Shawna Peterson, chair of the Eastern Oregon Border Economic Development Board, says her board felt it’s important for the new zoning process to be well defined. (Enterprise/File)
VALE – A $50,000 infusion from the Eastern Oregon Border Economic Development Board will help the county implement a zoning change to allow inferior farmland to be converted for residential homes.
Legislation sponsored by state Sen. Lynn Findley, R-Vale and passed in July clears the way for two-acre lots with no more than 200 acres total to be set aside for houses. Under the plan, property would be rezoned from farming under 15 benchmarks that must be met.
The Malheur County Court will appoint a four-member board of local residents to evaluate such decisions.
The legislation also requires a public hearing on each petition to rezone farm property.
This represents a victory for the border board, which pushed similar legislation in 2019 only to see it scuttled.
The bill, though, only outlined the general elements of the process, leaving the details to county.
“The bill set up the framework but the county will implement the actual rezone process,” said Shawna Peterson, executive director of the border board.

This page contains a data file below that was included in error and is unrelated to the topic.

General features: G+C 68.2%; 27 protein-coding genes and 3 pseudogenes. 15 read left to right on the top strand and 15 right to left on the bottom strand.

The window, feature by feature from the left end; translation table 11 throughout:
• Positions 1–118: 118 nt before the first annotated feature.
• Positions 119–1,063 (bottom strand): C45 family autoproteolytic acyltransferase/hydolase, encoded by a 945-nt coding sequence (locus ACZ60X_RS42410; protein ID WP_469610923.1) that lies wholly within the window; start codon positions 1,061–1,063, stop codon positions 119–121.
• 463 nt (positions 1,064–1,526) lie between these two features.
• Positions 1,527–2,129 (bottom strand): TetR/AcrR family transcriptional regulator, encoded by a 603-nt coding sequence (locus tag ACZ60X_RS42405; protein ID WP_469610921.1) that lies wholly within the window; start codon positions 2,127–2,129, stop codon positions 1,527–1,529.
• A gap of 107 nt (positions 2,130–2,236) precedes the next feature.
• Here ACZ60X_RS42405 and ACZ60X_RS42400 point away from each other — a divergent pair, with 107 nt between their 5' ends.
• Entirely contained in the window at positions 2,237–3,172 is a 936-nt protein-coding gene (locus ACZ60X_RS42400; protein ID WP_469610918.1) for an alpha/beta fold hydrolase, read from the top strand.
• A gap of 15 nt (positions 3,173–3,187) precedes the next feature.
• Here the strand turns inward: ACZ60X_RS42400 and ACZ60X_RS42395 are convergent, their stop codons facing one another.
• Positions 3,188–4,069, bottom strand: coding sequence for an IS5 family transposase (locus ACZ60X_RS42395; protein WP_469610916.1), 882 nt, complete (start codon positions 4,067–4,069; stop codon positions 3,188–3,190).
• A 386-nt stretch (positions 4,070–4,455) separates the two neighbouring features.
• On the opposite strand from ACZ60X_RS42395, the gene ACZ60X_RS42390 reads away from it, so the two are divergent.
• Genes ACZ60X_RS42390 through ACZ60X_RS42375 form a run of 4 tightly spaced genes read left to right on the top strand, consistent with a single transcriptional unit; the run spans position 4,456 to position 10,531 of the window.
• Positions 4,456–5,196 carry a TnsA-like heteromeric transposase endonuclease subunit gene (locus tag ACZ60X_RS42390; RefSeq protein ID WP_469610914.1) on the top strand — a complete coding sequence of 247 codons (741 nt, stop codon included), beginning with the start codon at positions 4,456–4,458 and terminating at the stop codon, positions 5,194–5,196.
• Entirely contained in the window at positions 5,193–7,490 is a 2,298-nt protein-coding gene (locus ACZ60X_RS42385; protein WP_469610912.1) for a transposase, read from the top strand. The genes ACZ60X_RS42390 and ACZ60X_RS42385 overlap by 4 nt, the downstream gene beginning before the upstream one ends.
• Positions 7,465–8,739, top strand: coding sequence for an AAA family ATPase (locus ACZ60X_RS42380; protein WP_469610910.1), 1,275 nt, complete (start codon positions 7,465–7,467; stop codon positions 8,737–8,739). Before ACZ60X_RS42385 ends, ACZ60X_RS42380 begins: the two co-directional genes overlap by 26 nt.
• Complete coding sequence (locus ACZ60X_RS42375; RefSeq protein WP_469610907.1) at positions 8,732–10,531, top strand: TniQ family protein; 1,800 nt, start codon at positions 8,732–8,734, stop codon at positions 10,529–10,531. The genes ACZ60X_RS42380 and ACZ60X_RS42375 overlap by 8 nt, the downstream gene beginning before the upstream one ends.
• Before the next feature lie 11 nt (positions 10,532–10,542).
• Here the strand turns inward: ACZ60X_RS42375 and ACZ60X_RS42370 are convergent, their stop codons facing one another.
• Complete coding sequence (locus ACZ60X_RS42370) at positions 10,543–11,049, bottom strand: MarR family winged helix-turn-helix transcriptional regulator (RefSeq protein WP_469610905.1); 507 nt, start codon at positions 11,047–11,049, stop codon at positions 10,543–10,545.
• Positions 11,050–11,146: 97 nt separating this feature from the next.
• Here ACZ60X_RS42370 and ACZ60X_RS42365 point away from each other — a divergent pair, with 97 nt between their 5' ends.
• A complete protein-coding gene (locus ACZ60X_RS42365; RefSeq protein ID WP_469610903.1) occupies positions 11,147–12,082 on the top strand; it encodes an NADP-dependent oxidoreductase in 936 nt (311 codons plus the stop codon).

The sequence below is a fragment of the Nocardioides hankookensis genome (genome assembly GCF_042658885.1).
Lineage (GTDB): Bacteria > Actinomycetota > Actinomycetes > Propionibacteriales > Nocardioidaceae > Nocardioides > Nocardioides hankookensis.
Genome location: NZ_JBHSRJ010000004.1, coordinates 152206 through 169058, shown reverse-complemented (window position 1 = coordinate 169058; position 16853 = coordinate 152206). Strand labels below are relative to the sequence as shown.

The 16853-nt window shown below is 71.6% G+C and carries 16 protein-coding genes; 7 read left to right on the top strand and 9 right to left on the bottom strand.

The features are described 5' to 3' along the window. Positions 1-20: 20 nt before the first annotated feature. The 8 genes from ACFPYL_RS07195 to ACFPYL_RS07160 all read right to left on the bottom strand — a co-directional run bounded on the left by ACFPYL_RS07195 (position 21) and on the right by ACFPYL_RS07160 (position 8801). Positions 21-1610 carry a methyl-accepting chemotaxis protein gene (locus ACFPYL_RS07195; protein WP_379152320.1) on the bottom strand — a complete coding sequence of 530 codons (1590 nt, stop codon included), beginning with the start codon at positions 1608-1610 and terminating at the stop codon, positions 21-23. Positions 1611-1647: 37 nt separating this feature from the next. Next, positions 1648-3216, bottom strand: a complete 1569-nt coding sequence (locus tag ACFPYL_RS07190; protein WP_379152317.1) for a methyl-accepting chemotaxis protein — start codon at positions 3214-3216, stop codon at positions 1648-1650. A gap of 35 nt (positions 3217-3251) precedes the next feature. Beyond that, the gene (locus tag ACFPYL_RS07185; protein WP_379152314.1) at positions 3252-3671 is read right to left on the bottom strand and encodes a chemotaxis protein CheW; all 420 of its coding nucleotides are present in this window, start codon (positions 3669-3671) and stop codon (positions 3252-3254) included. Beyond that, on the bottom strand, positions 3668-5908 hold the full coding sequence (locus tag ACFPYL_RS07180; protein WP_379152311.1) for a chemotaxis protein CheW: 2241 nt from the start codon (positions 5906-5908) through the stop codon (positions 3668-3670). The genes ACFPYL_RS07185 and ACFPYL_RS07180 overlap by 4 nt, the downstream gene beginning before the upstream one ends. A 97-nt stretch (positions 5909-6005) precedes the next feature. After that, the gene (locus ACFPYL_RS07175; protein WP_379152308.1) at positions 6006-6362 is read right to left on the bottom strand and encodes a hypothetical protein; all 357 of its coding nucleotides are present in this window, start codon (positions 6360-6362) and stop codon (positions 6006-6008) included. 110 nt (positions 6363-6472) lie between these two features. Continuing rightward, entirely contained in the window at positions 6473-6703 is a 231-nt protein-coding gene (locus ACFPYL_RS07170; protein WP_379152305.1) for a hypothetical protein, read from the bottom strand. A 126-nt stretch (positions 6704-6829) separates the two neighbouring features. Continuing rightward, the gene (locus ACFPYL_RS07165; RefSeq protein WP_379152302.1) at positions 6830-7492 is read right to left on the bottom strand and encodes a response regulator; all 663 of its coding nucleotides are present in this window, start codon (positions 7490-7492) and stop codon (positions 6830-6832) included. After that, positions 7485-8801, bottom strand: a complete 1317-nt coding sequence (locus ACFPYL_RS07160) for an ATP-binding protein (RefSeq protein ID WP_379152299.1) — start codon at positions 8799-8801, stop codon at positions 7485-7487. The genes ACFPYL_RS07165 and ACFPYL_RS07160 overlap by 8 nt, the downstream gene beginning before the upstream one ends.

The process is complex and time-consuming, said Eric Evans, county planning director.
“This type of legislation has never been done before. We don’t really have the time to necessarily put this process together,” said Evans.
Evans requested $50,000 from the border board in August to hire Winterbrook Planning, a Portland land use consultant, to help frame new ordinances and other details to implement the legislation.
The border board approved the money last month.
“It was the border board’s act and I had a lot of question how this legislation is intended,” said Evans. “Are six landowners with six acres apiece eligible? Or can someone come in with two acres here or two acres there?”
Evans said Winterbrook previously helped the county on zoning projects.
“The border board felt it was important enough project to financially support the continuing work so the process gets up and running. We want this process well outlined,” said Peterson.
Peterson said the board received a “a lot of inquiries and there seems to be a lot of interest.”
“I think the process will be done, hopefully, before the end of the year,” said Peterson.
Evans said the goal is to create a “nice solid process.”
“I want to be thoughtful and maximize the benefit of this to everybody in Malheur County,” he said.
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